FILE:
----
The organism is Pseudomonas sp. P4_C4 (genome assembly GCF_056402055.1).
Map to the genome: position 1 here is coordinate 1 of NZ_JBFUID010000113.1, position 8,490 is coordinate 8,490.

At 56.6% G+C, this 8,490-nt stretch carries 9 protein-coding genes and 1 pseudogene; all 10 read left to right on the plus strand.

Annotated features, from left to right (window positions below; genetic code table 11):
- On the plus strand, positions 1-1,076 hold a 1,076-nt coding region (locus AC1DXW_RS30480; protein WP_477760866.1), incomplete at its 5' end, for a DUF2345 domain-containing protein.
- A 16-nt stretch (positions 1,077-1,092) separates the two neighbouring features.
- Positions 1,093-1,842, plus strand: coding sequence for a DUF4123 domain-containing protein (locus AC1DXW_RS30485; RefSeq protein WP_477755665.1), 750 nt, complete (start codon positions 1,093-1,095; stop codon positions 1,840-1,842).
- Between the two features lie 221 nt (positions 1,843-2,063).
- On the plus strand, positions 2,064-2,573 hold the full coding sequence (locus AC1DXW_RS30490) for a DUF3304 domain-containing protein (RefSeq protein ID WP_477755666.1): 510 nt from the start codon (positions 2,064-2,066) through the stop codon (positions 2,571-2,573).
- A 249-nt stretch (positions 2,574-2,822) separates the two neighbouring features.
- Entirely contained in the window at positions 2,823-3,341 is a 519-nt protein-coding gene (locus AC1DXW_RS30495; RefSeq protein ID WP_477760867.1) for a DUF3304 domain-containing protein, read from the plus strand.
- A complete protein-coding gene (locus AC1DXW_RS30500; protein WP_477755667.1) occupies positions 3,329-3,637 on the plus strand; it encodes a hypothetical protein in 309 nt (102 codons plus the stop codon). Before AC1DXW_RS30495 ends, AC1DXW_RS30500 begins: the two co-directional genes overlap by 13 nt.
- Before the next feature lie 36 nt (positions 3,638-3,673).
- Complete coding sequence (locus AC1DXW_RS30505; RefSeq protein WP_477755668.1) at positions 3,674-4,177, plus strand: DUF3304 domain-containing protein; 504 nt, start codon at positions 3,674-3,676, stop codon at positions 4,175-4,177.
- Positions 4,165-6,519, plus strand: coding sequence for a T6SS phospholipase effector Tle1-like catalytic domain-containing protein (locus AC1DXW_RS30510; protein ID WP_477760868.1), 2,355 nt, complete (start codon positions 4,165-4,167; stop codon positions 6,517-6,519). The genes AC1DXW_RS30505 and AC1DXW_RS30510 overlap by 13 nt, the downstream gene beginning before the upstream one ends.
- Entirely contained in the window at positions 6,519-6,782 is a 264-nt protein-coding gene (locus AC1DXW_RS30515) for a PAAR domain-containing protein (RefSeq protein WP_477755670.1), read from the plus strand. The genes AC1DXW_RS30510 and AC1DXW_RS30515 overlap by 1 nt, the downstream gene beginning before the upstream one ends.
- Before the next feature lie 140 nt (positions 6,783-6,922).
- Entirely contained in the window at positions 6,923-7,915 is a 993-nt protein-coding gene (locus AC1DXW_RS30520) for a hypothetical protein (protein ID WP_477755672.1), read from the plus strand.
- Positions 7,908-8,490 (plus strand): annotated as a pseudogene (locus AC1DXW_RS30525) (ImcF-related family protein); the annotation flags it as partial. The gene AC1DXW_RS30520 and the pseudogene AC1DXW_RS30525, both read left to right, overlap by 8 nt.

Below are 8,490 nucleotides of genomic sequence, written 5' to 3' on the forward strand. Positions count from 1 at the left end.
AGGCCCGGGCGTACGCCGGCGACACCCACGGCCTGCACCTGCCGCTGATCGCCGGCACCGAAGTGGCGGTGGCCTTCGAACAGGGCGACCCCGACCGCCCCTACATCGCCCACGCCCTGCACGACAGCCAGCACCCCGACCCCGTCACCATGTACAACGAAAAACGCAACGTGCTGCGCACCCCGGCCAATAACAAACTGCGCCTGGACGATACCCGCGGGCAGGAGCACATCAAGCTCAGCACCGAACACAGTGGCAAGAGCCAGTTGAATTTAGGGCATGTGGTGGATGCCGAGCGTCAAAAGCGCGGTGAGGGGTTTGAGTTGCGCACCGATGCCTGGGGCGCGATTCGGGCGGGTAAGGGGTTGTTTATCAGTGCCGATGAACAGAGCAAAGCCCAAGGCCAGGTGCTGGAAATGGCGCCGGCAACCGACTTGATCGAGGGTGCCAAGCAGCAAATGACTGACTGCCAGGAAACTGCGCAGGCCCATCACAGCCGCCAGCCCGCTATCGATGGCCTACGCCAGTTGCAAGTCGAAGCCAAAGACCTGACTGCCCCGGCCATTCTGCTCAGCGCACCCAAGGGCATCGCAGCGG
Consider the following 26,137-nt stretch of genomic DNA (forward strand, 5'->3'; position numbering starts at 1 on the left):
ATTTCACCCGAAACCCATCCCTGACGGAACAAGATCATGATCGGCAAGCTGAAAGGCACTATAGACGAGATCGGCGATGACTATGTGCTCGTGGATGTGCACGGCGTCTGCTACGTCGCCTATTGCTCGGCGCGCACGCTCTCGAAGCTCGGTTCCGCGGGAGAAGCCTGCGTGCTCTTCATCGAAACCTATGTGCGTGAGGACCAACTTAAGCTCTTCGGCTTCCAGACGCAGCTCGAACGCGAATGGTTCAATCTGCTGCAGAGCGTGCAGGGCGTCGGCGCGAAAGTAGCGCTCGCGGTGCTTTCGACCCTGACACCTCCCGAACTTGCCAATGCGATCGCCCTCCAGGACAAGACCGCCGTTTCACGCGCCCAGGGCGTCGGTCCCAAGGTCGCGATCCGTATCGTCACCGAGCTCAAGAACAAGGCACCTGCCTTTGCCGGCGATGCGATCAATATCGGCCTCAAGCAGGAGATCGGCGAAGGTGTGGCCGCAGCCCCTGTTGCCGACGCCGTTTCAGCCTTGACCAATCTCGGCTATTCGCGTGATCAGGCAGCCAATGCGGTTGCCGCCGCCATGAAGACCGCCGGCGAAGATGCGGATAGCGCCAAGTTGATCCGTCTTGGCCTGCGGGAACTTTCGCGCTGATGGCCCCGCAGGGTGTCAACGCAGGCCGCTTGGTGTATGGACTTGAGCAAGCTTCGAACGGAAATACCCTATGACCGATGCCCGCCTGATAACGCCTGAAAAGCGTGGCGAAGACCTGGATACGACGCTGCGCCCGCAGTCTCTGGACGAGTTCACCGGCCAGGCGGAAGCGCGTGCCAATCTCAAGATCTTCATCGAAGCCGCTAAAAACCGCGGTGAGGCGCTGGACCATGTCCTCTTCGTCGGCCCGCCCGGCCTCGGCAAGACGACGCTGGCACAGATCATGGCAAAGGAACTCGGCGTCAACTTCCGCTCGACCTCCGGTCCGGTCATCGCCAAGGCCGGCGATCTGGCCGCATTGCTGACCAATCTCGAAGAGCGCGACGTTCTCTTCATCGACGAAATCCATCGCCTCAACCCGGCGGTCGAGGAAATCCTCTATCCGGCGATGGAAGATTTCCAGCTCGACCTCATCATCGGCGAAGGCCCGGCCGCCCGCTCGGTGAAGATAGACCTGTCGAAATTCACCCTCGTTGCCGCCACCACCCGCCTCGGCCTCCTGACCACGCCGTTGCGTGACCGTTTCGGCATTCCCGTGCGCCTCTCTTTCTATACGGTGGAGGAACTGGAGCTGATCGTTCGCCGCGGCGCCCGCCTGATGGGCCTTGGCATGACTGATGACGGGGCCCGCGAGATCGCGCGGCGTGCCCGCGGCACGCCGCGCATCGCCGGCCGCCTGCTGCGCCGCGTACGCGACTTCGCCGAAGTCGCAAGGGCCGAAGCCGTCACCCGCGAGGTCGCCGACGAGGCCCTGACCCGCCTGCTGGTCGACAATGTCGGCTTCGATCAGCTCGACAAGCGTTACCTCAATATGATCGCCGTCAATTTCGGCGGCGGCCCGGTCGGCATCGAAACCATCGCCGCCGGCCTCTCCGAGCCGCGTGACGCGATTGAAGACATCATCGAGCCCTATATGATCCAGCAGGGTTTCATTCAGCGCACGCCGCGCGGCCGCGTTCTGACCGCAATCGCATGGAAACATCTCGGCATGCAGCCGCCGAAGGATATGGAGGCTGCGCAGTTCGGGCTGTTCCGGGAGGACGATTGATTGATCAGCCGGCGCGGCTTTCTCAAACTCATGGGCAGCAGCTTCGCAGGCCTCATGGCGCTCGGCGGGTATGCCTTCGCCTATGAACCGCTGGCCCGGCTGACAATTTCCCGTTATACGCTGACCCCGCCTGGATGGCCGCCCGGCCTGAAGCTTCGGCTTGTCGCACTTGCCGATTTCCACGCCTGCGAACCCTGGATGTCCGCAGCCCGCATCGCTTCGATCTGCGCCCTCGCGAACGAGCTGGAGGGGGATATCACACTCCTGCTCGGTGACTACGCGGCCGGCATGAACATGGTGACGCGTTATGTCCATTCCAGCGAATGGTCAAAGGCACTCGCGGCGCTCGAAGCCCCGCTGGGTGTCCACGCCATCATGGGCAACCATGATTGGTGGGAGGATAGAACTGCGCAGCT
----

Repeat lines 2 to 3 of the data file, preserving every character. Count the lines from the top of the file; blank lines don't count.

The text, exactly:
Map to the genome: position 1 here is coordinate 1 of NZ_JBFUID010000113.1, position 8,490 is coordinate 8,490.

At 56.6% G+C, this 8,490-nt stretch carries 9 protein-coding genes and 1 pseudogene; all 10 read left to right on the plus strand.